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June 25, 2007 | Volume 5 | Number 6
Design-Based Learning and Student Achievement
Does a project- or design-based approach to teaching about complex systems result in greater student learning than traditional instructional methods?
Problem-based learning, project-based learning, and Learning by Design are all variants of a constructivist learning model that emphasizes guided student engagement in discovery learning. Each variant seeks to present students with a complex problem or challenge, requiring student identification of and engagement in the knowledge and skills necessary to successfully solve the problem or address the challenge. Essentially, students use the scientific process of discovery (observation, theory building, experimentation, data analysis, drawing conclusions) to solve problems, theoretically internalizing knowledge to a greater degree because they have actively engaged in the learning process, rather than simply receiving the solutions and context in traditional lecture or presentations. Critics of such discovery learning worry that students will not engage sufficiently in the content of the curricular domain, and even supporters have acknowledged that such in-depth learning may result in uneven engagement with the current broadly defined curriculum. Although problem-based learning has been used extensively in medical schools and higher education, it has received less research attention at the K–12 level.
Cindy Hmelo, Douglas Holton, and Janet Kolodner conducted the study highlighted in this issue of ResearchBrief (see below for full citation). The researchers wanted to see if a design-based approach to a unit on the human respiratory system would result in greater student learning than more traditional direct instruction methods. The researchers had three specific goals:
Although goals one and three are relatively straightforward, the researchers took some time to explain the concept of “deep” learning mentioned in goal two. Because the human respiratory system is so complex, the researchers noted that learning could occur on multiple levels; for example, students might learn about the components of the system without really understanding the interrelations of the pieces or the overall functioning of the system. They noted that phenomena in biology can occur at the anatomical, biochemical, and physiological levels simultaneously, making deep understanding difficult to achieve. By using the SBF approach, the researchers hypothesized that learning could occur at the following levels:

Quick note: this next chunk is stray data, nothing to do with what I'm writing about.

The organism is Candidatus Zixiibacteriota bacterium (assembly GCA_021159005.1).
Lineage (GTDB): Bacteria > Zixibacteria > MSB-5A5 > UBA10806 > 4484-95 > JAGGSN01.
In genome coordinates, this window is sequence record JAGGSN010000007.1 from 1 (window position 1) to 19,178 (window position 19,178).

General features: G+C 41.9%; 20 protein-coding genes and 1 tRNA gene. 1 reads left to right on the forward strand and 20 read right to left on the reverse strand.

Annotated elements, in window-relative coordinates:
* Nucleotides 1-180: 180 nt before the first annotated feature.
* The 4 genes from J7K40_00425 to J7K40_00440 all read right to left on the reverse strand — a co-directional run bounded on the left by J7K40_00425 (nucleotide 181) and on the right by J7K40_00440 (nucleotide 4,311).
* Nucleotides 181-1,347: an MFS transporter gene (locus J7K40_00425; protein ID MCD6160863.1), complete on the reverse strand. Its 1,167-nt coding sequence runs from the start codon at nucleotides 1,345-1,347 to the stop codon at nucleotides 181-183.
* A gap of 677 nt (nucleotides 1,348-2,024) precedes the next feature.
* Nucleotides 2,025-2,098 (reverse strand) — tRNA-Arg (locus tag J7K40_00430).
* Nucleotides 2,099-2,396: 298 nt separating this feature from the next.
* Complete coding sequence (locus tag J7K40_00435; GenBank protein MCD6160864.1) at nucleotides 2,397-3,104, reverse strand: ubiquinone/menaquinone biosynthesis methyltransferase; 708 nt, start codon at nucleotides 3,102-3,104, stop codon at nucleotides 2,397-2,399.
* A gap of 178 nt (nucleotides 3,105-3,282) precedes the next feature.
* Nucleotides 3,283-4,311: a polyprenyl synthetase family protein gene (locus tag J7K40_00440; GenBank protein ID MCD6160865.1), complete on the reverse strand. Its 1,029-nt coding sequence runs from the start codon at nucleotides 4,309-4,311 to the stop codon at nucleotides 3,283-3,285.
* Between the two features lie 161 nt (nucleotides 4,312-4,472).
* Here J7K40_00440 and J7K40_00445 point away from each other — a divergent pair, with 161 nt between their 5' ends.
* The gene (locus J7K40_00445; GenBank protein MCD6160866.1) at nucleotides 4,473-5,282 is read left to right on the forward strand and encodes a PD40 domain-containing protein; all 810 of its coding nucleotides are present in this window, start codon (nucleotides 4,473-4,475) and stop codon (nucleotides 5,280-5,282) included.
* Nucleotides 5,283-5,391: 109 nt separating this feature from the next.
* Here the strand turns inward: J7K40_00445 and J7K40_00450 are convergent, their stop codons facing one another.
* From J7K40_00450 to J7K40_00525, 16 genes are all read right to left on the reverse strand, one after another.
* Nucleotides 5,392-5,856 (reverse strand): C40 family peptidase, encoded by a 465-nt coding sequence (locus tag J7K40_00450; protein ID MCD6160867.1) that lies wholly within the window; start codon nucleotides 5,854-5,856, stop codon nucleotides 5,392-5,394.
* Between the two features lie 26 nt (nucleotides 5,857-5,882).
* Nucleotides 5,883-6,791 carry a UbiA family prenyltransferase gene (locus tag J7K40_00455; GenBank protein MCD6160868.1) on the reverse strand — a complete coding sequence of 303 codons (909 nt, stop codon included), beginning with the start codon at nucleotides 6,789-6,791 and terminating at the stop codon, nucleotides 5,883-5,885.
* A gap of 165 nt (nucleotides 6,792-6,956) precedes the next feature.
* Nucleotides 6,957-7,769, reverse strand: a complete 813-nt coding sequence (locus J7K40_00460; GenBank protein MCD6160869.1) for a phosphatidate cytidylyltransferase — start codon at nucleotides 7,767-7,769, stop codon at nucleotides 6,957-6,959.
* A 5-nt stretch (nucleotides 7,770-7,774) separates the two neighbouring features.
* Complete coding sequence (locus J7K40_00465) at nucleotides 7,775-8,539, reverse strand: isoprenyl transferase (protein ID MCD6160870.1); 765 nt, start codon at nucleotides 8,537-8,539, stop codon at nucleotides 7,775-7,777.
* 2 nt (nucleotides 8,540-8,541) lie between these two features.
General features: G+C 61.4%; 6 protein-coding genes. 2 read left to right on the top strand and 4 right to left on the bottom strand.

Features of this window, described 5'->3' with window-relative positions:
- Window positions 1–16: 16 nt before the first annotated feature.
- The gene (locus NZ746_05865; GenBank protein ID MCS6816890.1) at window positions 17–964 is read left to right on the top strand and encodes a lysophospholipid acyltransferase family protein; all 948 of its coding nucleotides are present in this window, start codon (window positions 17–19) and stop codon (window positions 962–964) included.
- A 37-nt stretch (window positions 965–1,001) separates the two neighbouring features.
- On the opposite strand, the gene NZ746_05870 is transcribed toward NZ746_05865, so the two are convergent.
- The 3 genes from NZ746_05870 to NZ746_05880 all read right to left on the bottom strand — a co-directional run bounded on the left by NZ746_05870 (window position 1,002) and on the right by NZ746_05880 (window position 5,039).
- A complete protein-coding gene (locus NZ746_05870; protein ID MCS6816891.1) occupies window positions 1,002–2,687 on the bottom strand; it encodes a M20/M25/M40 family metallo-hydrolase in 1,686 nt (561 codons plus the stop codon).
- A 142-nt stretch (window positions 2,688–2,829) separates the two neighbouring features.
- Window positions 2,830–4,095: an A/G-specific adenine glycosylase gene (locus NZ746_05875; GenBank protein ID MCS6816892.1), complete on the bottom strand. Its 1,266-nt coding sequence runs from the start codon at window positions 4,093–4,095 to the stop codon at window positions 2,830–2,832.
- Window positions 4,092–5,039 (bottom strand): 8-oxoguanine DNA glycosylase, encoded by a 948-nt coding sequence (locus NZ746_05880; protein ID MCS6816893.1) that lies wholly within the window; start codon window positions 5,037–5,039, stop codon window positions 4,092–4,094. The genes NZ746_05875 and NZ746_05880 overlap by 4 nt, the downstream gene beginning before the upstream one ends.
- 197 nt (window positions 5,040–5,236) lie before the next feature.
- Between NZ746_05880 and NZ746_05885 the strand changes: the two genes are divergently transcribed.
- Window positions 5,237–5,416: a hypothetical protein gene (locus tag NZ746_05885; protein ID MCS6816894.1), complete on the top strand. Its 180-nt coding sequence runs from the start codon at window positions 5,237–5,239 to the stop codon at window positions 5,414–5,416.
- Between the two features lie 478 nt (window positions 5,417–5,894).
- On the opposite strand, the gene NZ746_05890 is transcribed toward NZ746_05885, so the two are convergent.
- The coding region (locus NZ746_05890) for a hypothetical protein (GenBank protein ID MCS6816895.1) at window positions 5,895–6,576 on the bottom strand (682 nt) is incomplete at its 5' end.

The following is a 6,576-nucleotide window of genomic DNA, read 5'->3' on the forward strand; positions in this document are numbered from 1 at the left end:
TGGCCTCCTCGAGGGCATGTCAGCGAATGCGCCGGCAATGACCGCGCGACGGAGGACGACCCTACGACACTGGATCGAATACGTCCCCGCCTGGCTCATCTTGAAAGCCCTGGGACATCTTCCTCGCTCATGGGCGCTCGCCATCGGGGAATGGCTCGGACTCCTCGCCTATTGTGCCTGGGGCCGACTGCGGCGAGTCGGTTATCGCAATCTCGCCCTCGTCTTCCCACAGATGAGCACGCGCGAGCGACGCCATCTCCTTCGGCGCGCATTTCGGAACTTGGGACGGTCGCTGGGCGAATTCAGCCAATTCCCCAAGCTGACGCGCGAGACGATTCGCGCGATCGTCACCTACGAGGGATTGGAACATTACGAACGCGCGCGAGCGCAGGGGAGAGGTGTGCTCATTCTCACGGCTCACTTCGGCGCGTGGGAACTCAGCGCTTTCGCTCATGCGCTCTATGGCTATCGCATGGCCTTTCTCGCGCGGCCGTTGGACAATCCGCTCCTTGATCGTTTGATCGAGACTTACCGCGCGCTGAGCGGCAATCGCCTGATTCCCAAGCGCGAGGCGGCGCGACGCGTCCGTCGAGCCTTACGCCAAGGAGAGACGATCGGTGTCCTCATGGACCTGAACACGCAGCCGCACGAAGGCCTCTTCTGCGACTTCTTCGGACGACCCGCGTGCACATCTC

By creating a learning experience where students actually design an artificial lung, the researchers hypothesized that students would gain a deeper and more functional understanding of the respiratory system than would students taught with a more traditional lecture and direct instruction method. One of the challenges the researchers faced was designing a project that engaged students but also included time for substantive reflection that would support a deep understanding of the data collected through the experience. As a result, they combined parts of problem-based learning with case-based reasoning to create what they call Learning by Design (LBD), a complex teaching model that allows students to engage in true problem solving. An important aspect of LBD is its use of failure (at a task) as a learning opportunity and motivational tool: students create something, test it, gather data and get feedback, explain outcomes and anomalies, and revise expectations and try again.
The researchers studied 42 students in two 6th grade life sciences classrooms meeting over 13 consecutive class periods. The students in these two classes were taught about the human respiratory system using the LBD model, while a third control classroom was taught using traditional methods (textbook readings, lectures, and teacher-directed discussions.). The researchers conducted 20 pre-intervention interviews and gave all students a 12-item true-false test to gauge initial knowledge of the respiratory system. The classes were videotaped and observed daily, with the researchers maintaining detailed research logs. The teacher in the treatment classes was described as inventive, energetic, knowledgeable, curious, and reflective, although he had never taught using LBD before.